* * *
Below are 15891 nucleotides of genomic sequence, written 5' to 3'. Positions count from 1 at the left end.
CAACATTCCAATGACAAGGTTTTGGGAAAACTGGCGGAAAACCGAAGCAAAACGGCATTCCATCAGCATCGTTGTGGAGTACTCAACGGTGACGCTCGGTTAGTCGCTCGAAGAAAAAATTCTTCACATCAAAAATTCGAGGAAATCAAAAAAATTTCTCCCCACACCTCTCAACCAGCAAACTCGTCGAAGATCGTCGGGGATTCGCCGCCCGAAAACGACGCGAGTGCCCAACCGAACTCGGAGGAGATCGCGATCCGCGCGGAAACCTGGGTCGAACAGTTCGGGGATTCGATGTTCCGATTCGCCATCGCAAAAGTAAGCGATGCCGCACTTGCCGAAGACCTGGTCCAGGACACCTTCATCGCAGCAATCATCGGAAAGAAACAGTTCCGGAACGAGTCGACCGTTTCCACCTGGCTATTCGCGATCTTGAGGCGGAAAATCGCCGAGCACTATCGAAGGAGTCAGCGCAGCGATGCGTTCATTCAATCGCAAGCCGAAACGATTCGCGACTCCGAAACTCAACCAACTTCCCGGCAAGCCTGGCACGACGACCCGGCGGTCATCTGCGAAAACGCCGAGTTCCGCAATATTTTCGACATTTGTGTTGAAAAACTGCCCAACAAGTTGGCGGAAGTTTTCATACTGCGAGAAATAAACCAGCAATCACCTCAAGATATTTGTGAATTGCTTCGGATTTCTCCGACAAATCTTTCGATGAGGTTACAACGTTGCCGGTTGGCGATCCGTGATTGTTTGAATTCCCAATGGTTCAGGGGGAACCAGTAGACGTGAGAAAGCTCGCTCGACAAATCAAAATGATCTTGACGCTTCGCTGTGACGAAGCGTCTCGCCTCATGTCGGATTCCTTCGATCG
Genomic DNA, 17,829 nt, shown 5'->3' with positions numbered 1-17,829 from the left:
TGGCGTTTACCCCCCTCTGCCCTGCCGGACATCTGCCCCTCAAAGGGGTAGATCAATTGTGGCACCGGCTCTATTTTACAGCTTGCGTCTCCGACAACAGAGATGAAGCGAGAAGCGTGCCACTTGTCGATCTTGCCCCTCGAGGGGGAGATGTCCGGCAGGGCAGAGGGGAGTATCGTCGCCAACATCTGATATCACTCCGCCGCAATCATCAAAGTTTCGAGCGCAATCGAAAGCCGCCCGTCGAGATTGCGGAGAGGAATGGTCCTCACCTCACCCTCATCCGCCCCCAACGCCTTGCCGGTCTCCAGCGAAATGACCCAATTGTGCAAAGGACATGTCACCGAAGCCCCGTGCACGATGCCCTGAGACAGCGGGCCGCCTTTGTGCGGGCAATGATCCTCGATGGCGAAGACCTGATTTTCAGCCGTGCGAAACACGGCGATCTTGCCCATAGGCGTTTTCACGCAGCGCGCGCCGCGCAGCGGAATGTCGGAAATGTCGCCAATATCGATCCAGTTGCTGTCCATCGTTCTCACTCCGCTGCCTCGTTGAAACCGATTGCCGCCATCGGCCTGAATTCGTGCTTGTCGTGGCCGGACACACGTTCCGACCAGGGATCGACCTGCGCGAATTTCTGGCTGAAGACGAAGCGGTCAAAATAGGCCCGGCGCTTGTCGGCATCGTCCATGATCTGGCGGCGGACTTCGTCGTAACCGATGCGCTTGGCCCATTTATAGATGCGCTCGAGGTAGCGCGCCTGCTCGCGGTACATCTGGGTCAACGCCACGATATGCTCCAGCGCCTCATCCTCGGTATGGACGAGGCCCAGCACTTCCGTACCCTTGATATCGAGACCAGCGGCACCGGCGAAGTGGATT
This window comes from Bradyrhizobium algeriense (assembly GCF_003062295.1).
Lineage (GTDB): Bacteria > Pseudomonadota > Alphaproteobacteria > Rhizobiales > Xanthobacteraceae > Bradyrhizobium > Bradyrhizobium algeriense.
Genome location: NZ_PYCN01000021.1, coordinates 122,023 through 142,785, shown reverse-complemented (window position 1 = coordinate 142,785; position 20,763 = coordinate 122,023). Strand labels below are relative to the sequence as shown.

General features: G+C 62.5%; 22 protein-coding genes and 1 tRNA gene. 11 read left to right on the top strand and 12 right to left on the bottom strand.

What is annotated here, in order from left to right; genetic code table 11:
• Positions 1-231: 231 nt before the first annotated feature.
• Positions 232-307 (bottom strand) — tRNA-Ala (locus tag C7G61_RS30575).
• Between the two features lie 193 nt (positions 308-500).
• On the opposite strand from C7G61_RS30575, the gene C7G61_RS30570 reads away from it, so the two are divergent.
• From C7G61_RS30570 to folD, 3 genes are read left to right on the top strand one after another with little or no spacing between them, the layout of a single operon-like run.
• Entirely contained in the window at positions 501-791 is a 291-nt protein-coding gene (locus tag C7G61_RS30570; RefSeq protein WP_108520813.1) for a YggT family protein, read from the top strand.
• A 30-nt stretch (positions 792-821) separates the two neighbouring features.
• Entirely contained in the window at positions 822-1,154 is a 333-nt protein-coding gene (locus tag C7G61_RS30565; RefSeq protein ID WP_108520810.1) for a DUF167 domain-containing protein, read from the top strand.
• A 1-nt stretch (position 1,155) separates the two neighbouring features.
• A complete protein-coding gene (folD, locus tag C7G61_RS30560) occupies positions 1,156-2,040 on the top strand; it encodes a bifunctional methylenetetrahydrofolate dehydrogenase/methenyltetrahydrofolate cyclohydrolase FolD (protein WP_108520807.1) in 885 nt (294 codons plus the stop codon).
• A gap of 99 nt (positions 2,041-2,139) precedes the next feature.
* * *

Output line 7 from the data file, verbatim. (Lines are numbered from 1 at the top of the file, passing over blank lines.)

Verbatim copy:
Genome location: NZ_PYCN01000021.1, coordinates 122,023 through 142,785, shown reverse-complemented (window position 1 = coordinate 142,785; position 20,763 = coordinate 122,023). Strand labels below are relative to the sequence as shown.